Heatsmart Workouts

How to play it safe when exercising in the summer sun.

By Stephen Hanks

June 2005

When professional and college football training camps open next month, the question from fans will be: “Is my team any good?” But the question from team doctors and trainers will be: “Can we get through another summer of two-a-day workouts in full pads during intense heat without a player collapsing or possibly dying of heat stroke?”

If world-class athletes can succumb to hyperthermia or exhaustion when training in the heat, so can you. If you think sweating up a storm when the weather is intensely warm is a smart way to lose weight, instead of stretching you’ll end up on a stretcher. We’re not saying you should never exercise in the summer heat. We’re saying that to be safe during warm-weather workouts, you need to know how to adjust your training to the sweltering conditions.

Sweating It Out

Why and how does working out in intense heat become dangerous? When you exercise you are exposed to both internal body heat and the external heat that comes from the combination of the temperature and humidity—otherwise known as the heat index. Humidity increases heat’s effects by limiting the cooling effects of sweating. Add the heat radiating from surfaces such as concrete or sand and instead of jogging in the sun you’ll feel like you’re baking in an oven.

Heat illness occurs when the body produces more heat than it can eliminate through sweating, which allows your body to cool itself. There are four levels of heat illness; all are mainly caused by dehydration and none of them are fun. They include:

* Muscle Cramps: Dehydration creates an imbalance between fluid and electrolytes, including salt and potassium.
* Fatigue: Symptoms can include weakness, dizziness, headache, rapid pulse and lowered blood pressure.
* Exhaustion: Same symptoms as fatigue but only more intense; sweating continues but body temperature can rise to as much as 104°F and hospitalization may be required.
* Heat Stroke: The body is so dehydrated that it can’t sweat, leading to disorientation, hot, dry skin, unconsciousness and ultimately a trip to the hospital.

Some experts believe women can handle training in the heat better than men. Women possess less muscle mass than men so they generate less internal heat while exercising and they also sweat more efficiently.

Surviving the Heat Wave

But anyone can fall victim to heat illness if you ignore the basic rules of exercise survival when the temperature is rising. The most important rule? You must drink as much water as you can before your workout. You can lose anywhere from a pint to a quart of fluid per hour while exercising in the heat. If those fluids aren’t replaced, you have less fluid to sweat and the body’s temperature will rise to dangerous levels. You even need to drink plenty of liquid when swimming. Some people think that because they are surrounded by water, it means they are well-hydrated. Not true—you must replenish lost fluids even when you’re working on your backstroke.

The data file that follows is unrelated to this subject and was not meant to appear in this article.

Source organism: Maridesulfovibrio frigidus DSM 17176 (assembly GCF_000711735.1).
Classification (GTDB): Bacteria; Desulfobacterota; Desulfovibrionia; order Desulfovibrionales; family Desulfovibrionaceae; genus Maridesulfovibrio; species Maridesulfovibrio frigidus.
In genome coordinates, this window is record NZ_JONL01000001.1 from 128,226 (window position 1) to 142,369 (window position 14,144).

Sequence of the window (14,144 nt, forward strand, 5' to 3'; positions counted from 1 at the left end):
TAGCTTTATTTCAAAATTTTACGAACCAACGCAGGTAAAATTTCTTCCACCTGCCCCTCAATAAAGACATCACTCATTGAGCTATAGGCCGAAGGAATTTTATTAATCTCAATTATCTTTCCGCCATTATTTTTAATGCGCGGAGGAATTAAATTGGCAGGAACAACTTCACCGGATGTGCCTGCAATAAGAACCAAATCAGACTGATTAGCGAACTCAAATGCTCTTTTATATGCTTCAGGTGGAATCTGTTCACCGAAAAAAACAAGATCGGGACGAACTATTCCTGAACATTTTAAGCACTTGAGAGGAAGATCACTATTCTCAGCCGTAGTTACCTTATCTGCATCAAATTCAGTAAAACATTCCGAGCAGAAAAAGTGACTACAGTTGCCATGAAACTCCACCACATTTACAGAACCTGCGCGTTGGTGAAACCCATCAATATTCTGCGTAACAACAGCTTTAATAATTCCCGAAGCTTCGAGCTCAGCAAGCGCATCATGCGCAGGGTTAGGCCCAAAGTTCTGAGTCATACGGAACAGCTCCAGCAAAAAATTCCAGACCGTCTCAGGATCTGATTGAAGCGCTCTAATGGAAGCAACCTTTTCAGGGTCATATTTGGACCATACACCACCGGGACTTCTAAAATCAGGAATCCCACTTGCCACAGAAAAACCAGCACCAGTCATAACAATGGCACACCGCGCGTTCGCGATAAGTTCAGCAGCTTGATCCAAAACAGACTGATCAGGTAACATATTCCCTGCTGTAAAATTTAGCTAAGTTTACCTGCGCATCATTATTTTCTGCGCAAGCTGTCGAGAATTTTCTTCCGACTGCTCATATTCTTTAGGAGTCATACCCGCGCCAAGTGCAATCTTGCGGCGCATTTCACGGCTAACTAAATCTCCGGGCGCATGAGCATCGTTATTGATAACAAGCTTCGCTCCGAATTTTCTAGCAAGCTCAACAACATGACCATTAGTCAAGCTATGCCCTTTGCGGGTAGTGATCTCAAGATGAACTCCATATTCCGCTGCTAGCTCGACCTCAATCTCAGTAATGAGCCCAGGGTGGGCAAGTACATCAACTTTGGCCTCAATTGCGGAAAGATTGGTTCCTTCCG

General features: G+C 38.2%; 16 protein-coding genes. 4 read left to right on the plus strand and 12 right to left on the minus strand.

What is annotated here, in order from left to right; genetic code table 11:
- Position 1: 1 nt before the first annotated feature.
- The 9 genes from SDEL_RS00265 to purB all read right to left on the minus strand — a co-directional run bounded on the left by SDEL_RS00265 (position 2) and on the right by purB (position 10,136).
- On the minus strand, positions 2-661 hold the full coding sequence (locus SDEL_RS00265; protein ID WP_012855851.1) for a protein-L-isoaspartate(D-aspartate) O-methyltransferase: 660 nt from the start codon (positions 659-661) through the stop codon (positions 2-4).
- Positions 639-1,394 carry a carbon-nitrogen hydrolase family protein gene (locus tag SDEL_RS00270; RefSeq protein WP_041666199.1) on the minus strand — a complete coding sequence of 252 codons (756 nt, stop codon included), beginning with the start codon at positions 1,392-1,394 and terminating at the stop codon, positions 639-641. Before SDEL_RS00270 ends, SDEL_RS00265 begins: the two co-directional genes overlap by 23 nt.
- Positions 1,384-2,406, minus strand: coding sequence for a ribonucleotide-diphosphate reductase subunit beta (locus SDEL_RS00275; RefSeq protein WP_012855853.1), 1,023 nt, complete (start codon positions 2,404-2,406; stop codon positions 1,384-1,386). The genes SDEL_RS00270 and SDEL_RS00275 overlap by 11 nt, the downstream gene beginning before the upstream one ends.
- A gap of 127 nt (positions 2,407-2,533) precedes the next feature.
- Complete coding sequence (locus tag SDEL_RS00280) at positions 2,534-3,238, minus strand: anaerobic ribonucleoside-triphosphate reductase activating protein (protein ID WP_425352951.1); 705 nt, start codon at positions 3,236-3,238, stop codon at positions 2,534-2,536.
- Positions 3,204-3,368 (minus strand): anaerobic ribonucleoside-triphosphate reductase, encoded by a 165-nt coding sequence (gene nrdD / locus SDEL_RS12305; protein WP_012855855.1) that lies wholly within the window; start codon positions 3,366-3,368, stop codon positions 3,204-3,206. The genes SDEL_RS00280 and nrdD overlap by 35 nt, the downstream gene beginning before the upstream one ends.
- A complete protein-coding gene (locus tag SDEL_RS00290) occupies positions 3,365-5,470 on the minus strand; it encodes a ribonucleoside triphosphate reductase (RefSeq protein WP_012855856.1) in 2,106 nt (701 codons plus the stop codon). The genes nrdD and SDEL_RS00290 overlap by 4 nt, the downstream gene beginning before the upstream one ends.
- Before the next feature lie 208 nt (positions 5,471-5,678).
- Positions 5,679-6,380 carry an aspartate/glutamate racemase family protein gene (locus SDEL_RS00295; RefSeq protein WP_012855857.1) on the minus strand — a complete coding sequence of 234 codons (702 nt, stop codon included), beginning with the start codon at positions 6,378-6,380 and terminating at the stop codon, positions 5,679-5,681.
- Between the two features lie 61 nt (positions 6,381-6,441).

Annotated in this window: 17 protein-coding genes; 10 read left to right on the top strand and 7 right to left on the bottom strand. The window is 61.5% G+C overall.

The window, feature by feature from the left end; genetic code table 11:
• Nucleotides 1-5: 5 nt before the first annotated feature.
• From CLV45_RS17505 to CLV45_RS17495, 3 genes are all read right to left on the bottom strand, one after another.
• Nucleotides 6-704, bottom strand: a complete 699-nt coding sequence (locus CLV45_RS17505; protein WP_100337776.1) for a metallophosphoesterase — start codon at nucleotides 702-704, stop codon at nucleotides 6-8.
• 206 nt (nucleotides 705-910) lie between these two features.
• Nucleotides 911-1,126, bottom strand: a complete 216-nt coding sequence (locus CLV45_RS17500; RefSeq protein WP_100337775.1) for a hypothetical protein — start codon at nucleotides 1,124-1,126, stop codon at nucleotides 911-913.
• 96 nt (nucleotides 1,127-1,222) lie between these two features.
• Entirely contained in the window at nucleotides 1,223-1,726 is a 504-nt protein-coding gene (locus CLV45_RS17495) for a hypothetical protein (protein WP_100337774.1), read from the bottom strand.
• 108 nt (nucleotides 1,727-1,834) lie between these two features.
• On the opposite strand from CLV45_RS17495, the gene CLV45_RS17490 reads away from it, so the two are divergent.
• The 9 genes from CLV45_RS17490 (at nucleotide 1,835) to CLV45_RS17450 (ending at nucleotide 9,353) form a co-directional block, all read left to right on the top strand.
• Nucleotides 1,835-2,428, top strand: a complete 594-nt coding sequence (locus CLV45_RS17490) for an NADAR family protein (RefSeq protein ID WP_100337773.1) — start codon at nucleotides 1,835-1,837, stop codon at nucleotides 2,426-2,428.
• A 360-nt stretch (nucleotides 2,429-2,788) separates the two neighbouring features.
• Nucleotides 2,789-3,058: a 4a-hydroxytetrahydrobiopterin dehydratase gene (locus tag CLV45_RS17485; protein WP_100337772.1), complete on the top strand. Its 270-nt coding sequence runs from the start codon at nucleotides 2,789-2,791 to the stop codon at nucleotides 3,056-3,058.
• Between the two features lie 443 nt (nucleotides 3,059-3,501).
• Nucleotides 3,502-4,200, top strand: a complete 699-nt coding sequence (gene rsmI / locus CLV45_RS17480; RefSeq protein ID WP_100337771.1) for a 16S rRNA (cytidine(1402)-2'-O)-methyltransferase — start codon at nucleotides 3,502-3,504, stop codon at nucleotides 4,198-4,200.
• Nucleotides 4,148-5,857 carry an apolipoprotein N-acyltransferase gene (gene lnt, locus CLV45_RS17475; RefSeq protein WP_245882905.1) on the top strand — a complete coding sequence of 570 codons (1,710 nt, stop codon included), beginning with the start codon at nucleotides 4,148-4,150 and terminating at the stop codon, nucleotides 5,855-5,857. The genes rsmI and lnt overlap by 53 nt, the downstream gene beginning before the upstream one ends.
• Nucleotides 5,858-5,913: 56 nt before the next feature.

Try to drink 5 to 10 ounces of cool water every 15 minutes during exercise. If you plan on working out for longer than 90 minutes, add a sports drink to help restore nutrients. And, by the way, caffeine and alcohol are not good ways to hydrate yourself. They act as diuretics and cause dehydration.
In addition to adequate hydration and paying attention to the heat stress index, here are some more important tips for exercising in the heat:

* Acclimate your body to the heat for seven to 14 days by exercising at 60% of your usual effort at the beginning and increasing the effort slowly over the two-week period.
* Exercise in the early morning or early evening, when the sun’s heat isn’t as intense.
* Wear light, loose-fitting clothing that can breathe, such as cotton or any sweat-wicking fabric.
* Wear sunscreen no matter what time of day you exercise outdoors. Sunburns hinder your body’s ability to stay cool.
* Run on cool surfaces such as grass. Even white concrete is better than black pavement. When you run, consider cutting your distance in half and running it twice. This way you’ll be closer to home if you start experiencing symptoms of heat illness.
* Don’t push it if you are a very underweight, very overweight, pregnant or an older adult. You shouldn’t go beyond 60% to 70% of your maximum heart rate when exercising in the heat.
* Never keep exercising if you feel dizzy or nauseous, which may be signs of heat exhaustion. Seek rest in the shade and drink water until you feel better or you’ll be inviting heat stroke.

Exercising in the summer heat is hard work, but taking some simple precautions can make it a safe experience.

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